I love teaching observational drawing to my middle schoolers. I start with 6th grade, but I give little instruction then. I set up a still life and stress first that I want them to use their entire paper, carefully and lightly sketch the objects before adding detail, then add detail. Then we watercolor them, so that it doesn't become a laborious drawing projct for them. In seventh grade, I kick it up a notch by arranging black, white, and gray objects and requiring lots of values. I think that starting slow and having fun with observational drawing helps loosen the kids up. I tell them that I know it's hard work, but I am there to help them. I find that when I teach this lesson I am moving around the room constantly helping kids "see". I guess I've done it enough myself to learn what to say to help kids understand. I have them start with very light dots to mark the top, bottom, and sides of objects, lightly sketch the entire thing (I give them ten minutes to fill the paper) then add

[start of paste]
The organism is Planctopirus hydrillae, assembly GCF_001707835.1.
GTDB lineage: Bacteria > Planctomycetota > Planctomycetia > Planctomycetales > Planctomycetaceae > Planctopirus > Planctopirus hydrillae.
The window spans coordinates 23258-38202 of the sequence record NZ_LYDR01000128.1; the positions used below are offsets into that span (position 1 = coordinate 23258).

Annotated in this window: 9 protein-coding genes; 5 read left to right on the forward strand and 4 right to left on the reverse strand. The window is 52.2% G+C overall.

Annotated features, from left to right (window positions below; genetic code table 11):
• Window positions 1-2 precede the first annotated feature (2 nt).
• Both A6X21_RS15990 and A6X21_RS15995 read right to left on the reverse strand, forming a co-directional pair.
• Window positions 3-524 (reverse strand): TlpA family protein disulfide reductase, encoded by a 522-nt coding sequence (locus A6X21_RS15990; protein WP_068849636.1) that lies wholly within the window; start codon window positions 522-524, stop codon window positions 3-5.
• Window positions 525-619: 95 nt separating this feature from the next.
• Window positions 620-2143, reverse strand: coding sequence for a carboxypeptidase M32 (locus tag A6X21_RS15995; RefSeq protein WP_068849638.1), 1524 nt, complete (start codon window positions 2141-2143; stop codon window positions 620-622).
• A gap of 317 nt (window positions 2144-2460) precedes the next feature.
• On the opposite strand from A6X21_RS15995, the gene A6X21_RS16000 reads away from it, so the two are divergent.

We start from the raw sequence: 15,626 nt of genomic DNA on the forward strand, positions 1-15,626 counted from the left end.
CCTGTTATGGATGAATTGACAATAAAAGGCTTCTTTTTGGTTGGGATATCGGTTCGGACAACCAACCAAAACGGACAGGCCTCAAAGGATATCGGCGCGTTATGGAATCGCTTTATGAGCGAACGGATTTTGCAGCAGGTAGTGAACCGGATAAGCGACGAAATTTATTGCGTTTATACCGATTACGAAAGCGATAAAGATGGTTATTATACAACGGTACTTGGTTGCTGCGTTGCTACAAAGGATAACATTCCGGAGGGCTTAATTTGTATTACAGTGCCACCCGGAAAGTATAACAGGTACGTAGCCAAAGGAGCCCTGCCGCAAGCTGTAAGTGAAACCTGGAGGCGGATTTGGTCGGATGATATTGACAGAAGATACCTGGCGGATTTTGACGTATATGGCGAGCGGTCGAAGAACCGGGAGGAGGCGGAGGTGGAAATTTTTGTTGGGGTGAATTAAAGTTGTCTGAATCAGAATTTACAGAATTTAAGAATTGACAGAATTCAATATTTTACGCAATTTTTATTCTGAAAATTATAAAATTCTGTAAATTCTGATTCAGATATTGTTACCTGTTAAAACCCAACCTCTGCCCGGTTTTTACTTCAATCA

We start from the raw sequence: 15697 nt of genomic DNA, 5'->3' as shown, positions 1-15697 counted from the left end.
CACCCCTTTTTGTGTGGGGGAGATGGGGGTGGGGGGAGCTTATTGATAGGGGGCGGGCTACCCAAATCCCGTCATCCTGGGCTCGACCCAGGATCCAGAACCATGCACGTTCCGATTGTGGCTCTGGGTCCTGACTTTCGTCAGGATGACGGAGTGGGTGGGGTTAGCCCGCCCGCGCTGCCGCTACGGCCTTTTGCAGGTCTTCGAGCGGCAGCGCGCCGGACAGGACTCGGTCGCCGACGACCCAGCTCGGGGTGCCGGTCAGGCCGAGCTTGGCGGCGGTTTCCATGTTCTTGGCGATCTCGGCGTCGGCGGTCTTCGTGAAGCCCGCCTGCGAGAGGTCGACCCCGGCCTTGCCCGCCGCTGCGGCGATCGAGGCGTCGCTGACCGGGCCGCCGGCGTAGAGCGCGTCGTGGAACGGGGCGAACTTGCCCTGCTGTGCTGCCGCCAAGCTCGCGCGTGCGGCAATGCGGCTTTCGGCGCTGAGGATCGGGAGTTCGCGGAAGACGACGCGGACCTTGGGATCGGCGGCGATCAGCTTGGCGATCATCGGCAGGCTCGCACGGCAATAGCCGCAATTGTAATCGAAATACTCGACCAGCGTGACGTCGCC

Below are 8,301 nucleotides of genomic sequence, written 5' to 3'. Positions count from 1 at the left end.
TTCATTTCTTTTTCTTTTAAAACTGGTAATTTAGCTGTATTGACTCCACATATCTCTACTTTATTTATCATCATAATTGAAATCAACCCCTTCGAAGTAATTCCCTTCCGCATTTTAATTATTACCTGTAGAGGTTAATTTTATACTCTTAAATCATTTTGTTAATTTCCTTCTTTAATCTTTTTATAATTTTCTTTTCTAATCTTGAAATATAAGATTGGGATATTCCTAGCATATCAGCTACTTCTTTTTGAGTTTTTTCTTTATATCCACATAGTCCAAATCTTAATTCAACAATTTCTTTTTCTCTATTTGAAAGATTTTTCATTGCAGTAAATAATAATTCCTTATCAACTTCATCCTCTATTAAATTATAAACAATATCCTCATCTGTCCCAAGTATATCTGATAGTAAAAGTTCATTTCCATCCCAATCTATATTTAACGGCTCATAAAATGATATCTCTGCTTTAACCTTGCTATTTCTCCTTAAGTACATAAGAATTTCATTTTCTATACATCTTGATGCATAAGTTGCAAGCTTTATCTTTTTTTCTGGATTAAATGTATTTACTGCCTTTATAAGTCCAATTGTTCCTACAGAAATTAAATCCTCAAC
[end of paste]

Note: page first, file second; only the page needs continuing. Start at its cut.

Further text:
detail. We talk about proportion and value a lot, and I do the thing with the tracing paper if they "can't get something to look right". My kids almost always impress themselves, and I feel that our "warm-up" in 6th grade helps. They don't take the drawing as seriously, and consequently do a better job. Oh, we also don't talk while we draw to attempt to open our right brains. We listen to classical music- and no one complains! I continously remark how impressed I am with their work, and how much they've improved since 6th grade (and it's all true!)
I started with some betty edwards exercise then explained and demoed contour of a snearker which I then gave them as homework. In later assignments I had them draw tools and other everyday objects. the final one was always their hand. I never got into shading, because i didn't want to overwhelm them. I only have 10 weeks with them.
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